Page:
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What happens if the election does produce a hung parliament

A hung parliament is a possible – if still unlikely – outcome of the election on Thursday. Akash Paun discusses* what would happen next. [This post was published on 6 June]*wildly speculates about

The recent and dramatic shift in the polls makes a hung Parliament a plausible, if still unlikely, outcome on Thursday. Westminster has little recent experience of inconclusive elections – just two since the war, in 1974 and 2010. A second hung parliament in seven years would make things interesting, but it would be no crisis.

The sky won’t fall in

A hung parliament might produce a period of uncertainty about the composition of the new administration. The UK is accustomed to a government being formed immediately, but the sky will not fall in if it takes a little longer for the situation to resolve itself. In 2010, it took five days before the handover from Gordon Brown to David Cameron.

The UK is very odd in its haste to form a new government within 24 hours of the polls closing. Fellow Westminster systems like Canada and Australia wait over a week before swearing in the Prime Minister, even when he or she has won a clear majority.

With Brexit talks due to start on 19 June, weeks of coalition negotiations – as in Germany, for example – would be unhelpful. But that is highly unlikely. If it takes a few days to clarify who is best placed to form a stable administration, then that time should be taken. And if the media can restrain itself from hyperbole about political or constitutional crisis, then all the better.

We have argued for greater clarity about the government formation process, but there are some established principles. So long as it is unclear who is to be Prime Minister, the existing government remains in office, subject to similar constraints as in the pre-election ‘purdah’ period. It is the duty of an outgoing prime minister to hold on until unequivocal advice can be given to the Queen about who should be the next guest for tea at the palace.

The rules of the game

In some countries – the Netherlands, for instance – there are formal rules determining who should make the first attempt to form a government. With up to a dozen parties vying for power, the Dutch have need of such rules. We do not.

Westminster has what the academics call an “unordered government formation process”. This means neither the largest party nor the incumbent has any special right to go first. Consequently, as in 2010, there could be parallel negotiations under way between different sets of parties, which the civil service could be called upon to support.

Negotiations could be to form a 2010-style coalition, but that appears unlikely this time round. None of the smaller parties are natural bedfellows of the Conservatives or Labour. And having watched the Liberal Democrat collapse of 2015, they are likely to prefer to keep their distance in any case.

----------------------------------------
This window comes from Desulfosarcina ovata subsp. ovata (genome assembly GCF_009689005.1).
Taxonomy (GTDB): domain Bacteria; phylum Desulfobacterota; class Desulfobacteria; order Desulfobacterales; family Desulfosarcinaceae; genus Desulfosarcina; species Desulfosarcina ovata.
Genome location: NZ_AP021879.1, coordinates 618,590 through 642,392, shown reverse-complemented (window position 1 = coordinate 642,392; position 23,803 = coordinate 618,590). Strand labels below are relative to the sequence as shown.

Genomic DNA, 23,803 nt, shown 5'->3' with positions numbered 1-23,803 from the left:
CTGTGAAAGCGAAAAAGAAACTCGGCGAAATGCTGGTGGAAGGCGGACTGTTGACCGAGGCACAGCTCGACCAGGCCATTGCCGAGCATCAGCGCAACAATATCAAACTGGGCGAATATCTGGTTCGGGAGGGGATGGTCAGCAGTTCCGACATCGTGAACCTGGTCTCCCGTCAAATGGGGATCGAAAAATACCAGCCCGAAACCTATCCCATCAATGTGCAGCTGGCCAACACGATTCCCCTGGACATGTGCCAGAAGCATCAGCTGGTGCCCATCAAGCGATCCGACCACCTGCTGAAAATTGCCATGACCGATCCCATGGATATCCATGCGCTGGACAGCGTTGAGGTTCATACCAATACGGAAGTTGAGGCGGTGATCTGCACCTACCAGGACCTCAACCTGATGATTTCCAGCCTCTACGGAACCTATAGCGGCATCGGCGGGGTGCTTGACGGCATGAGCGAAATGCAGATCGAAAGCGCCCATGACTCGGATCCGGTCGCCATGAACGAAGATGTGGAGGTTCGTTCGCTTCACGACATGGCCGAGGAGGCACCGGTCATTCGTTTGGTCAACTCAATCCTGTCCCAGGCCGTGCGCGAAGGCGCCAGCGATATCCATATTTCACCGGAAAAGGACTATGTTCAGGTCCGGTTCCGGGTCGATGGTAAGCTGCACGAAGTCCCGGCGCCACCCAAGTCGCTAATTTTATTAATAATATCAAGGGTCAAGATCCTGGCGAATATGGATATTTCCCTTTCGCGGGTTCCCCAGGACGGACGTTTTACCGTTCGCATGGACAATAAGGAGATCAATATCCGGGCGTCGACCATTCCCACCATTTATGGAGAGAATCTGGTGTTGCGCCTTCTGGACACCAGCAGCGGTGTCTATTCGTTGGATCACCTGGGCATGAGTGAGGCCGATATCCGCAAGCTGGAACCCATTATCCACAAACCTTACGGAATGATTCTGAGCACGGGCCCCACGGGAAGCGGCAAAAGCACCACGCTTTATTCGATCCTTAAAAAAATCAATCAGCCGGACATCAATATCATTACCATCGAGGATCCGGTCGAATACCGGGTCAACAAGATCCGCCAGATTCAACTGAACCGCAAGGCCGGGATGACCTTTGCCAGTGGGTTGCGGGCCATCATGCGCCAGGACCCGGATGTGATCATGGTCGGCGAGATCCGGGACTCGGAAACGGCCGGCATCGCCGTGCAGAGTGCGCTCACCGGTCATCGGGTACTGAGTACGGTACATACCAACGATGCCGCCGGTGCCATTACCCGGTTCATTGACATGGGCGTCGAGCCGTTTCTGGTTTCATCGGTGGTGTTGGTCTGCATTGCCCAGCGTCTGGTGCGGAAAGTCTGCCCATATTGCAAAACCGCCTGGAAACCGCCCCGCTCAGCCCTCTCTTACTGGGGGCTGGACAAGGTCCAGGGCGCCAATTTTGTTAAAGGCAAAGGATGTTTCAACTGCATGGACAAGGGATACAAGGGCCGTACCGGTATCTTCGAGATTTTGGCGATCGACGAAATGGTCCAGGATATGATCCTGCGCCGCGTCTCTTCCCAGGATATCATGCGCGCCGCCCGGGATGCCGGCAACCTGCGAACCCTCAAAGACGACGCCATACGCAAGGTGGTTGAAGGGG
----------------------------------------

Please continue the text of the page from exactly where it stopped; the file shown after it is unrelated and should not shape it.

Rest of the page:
An alternative would be a looser cooperation arrangement, in which smaller parties commit to support a minority government on key votes, as in the ‘confidence and supply’ deals found in New Zealand and Ireland. If the Conservatives are a handful of seats short of a majority, for example, they could look to entice the Democratic Unionist Party into such a deal.

Confidence is all that matters

Ultimately, who forms a government is determined by who is best placed to command the confidence of the House of Commons. This does not mean a prime minister needs a majority of MPs to vote actively in their favour, but only that a majority does not vote against them. If all the smaller parties were to abstain, the largest party could therefore form a minority government without doing a deal with anyone else. Minority government can be surprisingly effective and stable.

If the parliamentary arithmetic is particularly tight, then Theresa May would in theory be entitled to remain in office until Parliament meets to test her standing. In December 1923, Conservative Prime Minister Stanley Baldwin lost his majority but the Tories remained the largest party. Baldwin did not resign until six weeks later when Labour and Liberals combined to defeat his King’s Speech. Baldwin wanted to demonstrate that the Liberals had chosen to put a socialist in power.

The Cabinet Manual suggests that a government “should resign if it becomes clear that it is unlikely to be able to command that confidence and there is a clear alternative.” This is just guidance, however, with no binding force. Theresa May could therefore opt for the Baldwin gambit, for instance, to force Labour and the SNP to vote down her administration.

However, much would turn on political legitimacy as much as constitutional convention. The campaign has focused to a great extent on leadership and who the country wants as Prime Minister. But we do not have a presidential system – only the voters of Maidenhead and Islington North can actually vote for May or Corbyn respectively. This means there is no constitutional requirement that either of these two leaders heads the next government.

So, if the Conservatives were to lose their working majority on Thursday, the Prime Minister could potentially step (or be pushed) aside to allow an alternative Conservative prime minister to emerge, just as May replaced Cameron in 2016 without the need for an election. Likewise, Labour moderates might make yet another effort to elbow Corbyn aside and install one of their own in Downing Street. Again, all that matters is who has the numbers in the Commons.

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